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The Blog on Emerging Academic Technologies


February 2011 Archives

Mobile on My Mind

Mobile learning is the topic for the next 20 by 20: An OIT Pecha Kucha Event. Wireless access and a plethora of devices, including tablets and smart phones, provide many opportunities to access information on-the-go and on-demand. That is no small convenience. But beyond that, how might mobile computing enhance teaching and learning?

An exciting development in mobile learning is Purdue University's DoubleTake, an authenticated mobile video system that allows professors and students to shoot, share and critique video using a smart phone or computer. An article in today's Chronicle explains how DoubleTake is being used in some classes at Purdue.

How we learn about technology

This week some of us in OIT's Emerging Academic Technologies group shared our favorite resources for learning about technology. Pat Haggerty, Tatiana Genrich, Nick Rosencrans and I all posted, and there may be a few more posts from others on the way.

What I've learned so far: my colleagues read widely, and we read some of the same blogs. Some delve more deeply into specific subjects, others are more dilettantish. We read news and reports, and sometimes are involved in online communities of interest. And now I know why my colleagues are so knowledgeable: those long lists of resources show that we not only read widely, we are motivated to learn.

How do you learn about technology?

Myths about online learning

Two news articles have led to a discussion within OIT's faculty development team on myths about online learning. The first is a column in the New York Times by Randall Stross, professor of business at San Jose State: "Online Courses, Still Lacking that Third Dimension." While his definition of hybrid learning as "part software, part hovering human" is pretty good, his characterization of a "genuine online course" seems odd: "nothing but the software and would handle all the grading, too. No living, breathing instructor would be needed for oversight." There are online courses during which instructors and students never meet face-to-face, but the instructor certainly is involved in creating course materials, guiding students through learning activities and evaluating students. And I am not aware of any fully automated, for-credit online courses.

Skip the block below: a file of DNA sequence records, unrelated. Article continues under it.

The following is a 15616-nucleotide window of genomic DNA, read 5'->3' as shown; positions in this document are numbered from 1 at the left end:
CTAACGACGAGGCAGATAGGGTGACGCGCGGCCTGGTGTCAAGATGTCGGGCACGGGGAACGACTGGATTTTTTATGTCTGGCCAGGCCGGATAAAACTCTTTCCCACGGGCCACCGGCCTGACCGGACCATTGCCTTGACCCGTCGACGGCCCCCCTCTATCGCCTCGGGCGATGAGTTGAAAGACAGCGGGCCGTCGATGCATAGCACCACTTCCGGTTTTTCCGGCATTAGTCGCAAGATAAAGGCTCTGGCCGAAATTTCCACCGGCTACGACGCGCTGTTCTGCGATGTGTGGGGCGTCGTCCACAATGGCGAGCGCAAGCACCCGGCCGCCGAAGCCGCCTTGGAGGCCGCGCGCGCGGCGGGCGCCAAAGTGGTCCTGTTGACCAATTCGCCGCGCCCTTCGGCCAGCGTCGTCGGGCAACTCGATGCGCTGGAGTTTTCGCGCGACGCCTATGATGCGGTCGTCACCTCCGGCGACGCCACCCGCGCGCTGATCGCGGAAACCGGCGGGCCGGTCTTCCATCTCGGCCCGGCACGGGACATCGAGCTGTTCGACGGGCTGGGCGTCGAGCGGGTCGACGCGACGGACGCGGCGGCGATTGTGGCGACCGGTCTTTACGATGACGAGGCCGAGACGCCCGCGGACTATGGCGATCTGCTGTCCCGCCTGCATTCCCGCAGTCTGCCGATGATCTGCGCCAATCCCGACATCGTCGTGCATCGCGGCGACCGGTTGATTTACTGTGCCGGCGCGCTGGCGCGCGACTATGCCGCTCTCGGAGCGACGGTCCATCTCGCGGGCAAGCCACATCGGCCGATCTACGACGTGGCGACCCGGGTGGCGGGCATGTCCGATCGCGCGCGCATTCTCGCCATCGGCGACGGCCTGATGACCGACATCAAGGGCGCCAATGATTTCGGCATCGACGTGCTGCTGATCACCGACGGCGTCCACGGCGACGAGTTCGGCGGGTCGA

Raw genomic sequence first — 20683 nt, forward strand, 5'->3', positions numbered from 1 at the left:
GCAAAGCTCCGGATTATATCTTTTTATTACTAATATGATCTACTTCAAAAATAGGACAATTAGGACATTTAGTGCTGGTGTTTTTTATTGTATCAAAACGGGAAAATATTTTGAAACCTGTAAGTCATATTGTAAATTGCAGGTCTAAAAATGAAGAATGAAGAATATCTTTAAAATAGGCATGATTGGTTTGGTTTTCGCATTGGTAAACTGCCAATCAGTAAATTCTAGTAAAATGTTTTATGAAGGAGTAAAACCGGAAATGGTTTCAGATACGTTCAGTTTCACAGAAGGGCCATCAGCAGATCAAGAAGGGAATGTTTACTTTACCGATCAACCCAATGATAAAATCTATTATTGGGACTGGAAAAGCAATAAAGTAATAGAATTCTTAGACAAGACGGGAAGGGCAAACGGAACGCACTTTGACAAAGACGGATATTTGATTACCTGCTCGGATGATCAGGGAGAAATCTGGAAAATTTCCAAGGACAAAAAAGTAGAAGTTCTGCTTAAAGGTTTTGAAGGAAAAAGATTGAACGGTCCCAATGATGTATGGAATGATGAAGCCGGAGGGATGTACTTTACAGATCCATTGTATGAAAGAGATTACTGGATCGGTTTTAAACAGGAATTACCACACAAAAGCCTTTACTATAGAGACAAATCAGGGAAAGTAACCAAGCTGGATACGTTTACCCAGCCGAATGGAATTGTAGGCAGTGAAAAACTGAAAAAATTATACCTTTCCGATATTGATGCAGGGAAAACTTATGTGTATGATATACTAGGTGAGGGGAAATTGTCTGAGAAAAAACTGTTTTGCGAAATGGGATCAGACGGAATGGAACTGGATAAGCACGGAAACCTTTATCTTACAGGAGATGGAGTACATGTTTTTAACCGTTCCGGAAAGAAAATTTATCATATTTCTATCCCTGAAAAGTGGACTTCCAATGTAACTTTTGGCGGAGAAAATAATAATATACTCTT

Stross worries about quality, while Texas governor Rick Perry's recent statement about online learning is connected to lowering the cost of tuition and improving efficiencies. In his State of the State address, Perry issued a "challenge" to colleges and universities to create bachelor's degrees that cost no more than $10,000, including textbooks:

As families continue to struggle with the cost of higher education, I am renewing my call for a four-year tuition freeze, locking in tuition rates at or below the freshman level for four years.

As leaders like Senator Zaffirini search for more low-cost pathways to a degree, it's time for a bold, Texas-style solution to this challenge, that I'm sure the brightest minds in our universities can devise. Today, I'm challenging our institutions of higher education to develop bachelor's degrees that cost no more than $10,000, including textbooks.